A tear in China’s invisibility cloak

Last week, I asked a U.N. Security Council diplomat to give me a read out of China’s reaction to the Houla massacre of 108 civilians during a closed-door session of the 15-nation council. The diplomat paused for a moment, then confessed to being totally unable to recall what was said. It was probably something about ...

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ALEXEY DRUZHININ/AFP/Getty Images
ALEXEY DRUZHININ/AFP/Getty Images
ALEXEY DRUZHININ/AFP/Getty Images

Last week, I asked a U.N. Security Council diplomat to give me a read out of China's reaction to the Houla massacre of 108 civilians during a closed-door session of the 15-nation council.

The diplomat paused for a moment, then confessed to being totally unable to recall what was said.

It was probably something about the need to pursue a peaceful outcome to the conflict and the importance of respecting sovereignty and letting the Syrians work it out themselves, the diplomat surmised. The same thing, in other words, that China says about virtually every crisis that comes before the Security Council.

Last week, I asked a U.N. Security Council diplomat to give me a read out of China’s reaction to the Houla massacre of 108 civilians during a closed-door session of the 15-nation council.

The diplomat paused for a moment, then confessed to being totally unable to recall what was said.

It was probably something about the need to pursue a peaceful outcome to the conflict and the importance of respecting sovereignty and letting the Syrians work it out themselves, the diplomat surmised. The same thing, in other words, that China says about virtually every crisis that comes before the Security Council.

China has largely weathered the Syrian diplomatic crisis, which has brought it into direct conflict with the Arab world, by drawing as little attention to itself as possible and letting Russia take the heat for sheltering President Bashar al-Assad from Security Council pressure.

But the effort to remain under the radar will be tested this month as China begins its month-long stint as Security Council president, a role that began Monday with an obligatory council presidency press conference that focused mostly on Syria.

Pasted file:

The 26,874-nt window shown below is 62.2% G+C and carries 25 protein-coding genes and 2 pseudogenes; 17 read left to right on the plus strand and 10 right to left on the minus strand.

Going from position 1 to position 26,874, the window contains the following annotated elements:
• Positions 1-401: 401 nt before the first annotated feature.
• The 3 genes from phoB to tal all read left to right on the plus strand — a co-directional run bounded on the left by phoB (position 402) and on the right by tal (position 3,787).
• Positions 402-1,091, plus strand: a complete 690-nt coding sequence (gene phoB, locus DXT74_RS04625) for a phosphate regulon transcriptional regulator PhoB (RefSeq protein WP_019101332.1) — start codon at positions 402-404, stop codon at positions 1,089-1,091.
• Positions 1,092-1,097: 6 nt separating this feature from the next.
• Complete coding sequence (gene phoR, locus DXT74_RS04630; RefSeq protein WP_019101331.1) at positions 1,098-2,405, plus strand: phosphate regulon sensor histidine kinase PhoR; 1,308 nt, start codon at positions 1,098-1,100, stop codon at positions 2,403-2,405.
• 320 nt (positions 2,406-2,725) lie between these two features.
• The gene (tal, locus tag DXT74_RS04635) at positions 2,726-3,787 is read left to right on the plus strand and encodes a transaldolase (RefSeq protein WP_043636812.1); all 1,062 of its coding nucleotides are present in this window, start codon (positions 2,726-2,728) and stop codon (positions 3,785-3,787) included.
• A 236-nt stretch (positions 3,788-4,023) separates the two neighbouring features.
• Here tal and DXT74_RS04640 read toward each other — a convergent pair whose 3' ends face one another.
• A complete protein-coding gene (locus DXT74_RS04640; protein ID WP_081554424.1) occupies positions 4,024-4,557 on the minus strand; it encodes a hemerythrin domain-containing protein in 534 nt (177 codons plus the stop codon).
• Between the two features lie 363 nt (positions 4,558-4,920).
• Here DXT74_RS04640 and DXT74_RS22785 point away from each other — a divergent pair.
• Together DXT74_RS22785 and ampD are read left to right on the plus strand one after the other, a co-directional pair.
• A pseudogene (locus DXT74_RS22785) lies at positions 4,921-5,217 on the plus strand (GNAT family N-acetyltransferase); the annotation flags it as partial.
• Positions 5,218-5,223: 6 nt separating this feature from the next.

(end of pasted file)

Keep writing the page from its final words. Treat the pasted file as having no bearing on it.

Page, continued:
In the briefing, China’s U.N. envoy, Li Baodong, expressed concern about this "horrible thing" that happened in Houla, assured reporters that China has no "intention to protect anybody" in Damascus, and said the perpetrators, whomever they may be, need to be held accountable.

But when pressed about next steps in the council, Li quickly returned to script.

"We respect the sovereignty and territorial integrity of Syria and also we respect the choices made by Syrian people," he told reporters. "What we really want to see is that the sovereignty of that country can be safeguarded and the destiny of that country should be in the hands of the people of Syria."

Translation: The Security Council should keep its meddling in Syria to a minimum, resist U.S. and European calls for the imposition of U.N. sanctions, and set aside more time for special envoy Kofi Annan to convince the Syrian government and the opposition to start talks on the country’s future. "We have to line up behind Kofi Annan," Li said.

In February, China joined Russia for the second time in vetoing a resolution condemning Syria’s crackdown on demonstrators. The resolution, which was backed by the Arab League, also demanded that the Syrian government begin negotiations on a transitional government.

China faced intense criticism in the Arab world in the weeks after the veto, prompting Li to undertake a high-level visit to the region to explain China’s position in the council and try to sooth Arab leaders’ anger, according to council diplomats. Still, the anger has focused most sharply on Russia, and the launch of Annan’s mediation effort has provided Beijing with an opportunity to throw its weight behind a diplomatic initiative with solid backing from the Arab League.